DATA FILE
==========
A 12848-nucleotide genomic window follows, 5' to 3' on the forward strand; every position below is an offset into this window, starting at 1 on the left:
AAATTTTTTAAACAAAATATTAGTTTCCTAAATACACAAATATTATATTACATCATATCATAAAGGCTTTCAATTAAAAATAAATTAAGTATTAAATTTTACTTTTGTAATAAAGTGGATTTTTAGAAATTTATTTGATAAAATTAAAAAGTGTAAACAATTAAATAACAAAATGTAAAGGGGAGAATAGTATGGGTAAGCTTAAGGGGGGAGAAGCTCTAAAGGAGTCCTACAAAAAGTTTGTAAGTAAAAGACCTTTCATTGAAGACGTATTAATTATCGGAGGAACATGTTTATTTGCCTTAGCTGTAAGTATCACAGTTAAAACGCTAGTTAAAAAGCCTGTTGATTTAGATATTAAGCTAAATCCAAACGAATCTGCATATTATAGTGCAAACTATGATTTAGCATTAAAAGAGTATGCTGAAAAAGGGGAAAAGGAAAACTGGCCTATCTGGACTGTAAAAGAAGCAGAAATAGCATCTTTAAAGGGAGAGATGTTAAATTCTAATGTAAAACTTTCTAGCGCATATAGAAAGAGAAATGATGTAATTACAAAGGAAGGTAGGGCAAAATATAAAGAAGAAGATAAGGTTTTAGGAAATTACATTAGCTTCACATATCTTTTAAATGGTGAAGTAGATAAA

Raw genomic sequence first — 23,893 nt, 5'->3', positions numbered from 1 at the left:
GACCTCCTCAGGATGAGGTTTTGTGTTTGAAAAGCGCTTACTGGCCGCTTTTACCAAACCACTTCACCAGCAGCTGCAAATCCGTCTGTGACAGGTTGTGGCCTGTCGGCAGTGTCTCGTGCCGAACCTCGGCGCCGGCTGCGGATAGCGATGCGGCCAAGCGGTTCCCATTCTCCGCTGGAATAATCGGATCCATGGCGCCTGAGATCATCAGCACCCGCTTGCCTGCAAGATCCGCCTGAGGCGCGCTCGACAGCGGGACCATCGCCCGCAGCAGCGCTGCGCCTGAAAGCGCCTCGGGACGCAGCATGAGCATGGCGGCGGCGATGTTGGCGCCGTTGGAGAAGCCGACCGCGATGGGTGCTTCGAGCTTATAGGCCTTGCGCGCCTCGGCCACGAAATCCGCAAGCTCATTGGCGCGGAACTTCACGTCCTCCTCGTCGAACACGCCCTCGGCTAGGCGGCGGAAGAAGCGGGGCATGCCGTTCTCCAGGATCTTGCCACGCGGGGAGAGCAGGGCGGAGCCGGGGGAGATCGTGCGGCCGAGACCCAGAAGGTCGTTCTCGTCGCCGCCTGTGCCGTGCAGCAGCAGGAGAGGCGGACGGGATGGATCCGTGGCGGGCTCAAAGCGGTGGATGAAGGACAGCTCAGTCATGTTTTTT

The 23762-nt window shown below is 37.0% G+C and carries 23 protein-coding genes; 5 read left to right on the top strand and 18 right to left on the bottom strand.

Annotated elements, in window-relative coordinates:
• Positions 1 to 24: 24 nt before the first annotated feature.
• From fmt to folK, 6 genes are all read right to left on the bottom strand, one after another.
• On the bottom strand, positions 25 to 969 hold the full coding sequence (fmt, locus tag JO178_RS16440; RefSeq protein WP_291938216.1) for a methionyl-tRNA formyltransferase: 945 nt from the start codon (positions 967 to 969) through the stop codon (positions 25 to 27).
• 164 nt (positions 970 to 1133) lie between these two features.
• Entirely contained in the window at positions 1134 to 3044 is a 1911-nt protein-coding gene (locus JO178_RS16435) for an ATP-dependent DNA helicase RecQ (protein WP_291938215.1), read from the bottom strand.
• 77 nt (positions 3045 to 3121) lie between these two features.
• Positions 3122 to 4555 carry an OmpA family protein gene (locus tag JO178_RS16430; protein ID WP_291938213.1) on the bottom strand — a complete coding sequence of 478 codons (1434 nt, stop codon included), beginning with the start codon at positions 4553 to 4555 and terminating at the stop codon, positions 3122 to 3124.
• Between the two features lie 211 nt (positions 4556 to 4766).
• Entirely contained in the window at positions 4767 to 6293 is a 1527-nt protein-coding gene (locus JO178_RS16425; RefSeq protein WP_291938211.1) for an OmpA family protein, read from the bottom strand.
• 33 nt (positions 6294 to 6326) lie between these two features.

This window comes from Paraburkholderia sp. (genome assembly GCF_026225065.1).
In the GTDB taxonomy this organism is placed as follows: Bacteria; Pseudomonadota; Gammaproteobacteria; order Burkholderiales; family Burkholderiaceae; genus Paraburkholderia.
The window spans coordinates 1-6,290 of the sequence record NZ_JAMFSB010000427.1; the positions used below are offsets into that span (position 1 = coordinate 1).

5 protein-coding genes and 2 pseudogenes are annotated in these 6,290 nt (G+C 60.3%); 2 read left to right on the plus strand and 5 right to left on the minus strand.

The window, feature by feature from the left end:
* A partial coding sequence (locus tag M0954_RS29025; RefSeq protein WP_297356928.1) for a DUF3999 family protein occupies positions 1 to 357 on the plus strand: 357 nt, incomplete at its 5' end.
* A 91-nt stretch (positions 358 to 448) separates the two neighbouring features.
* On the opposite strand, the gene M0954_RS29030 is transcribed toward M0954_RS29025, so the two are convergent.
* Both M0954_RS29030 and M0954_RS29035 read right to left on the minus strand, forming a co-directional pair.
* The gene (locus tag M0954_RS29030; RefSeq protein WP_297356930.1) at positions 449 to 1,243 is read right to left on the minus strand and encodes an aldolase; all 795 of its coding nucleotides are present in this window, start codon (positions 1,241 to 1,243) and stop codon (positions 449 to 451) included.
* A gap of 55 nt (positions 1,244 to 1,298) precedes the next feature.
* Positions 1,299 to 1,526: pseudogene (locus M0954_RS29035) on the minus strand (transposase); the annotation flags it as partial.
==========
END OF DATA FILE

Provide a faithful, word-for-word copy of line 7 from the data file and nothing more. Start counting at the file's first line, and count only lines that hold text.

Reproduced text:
• Positions 1 to 24: 24 nt before the first annotated feature.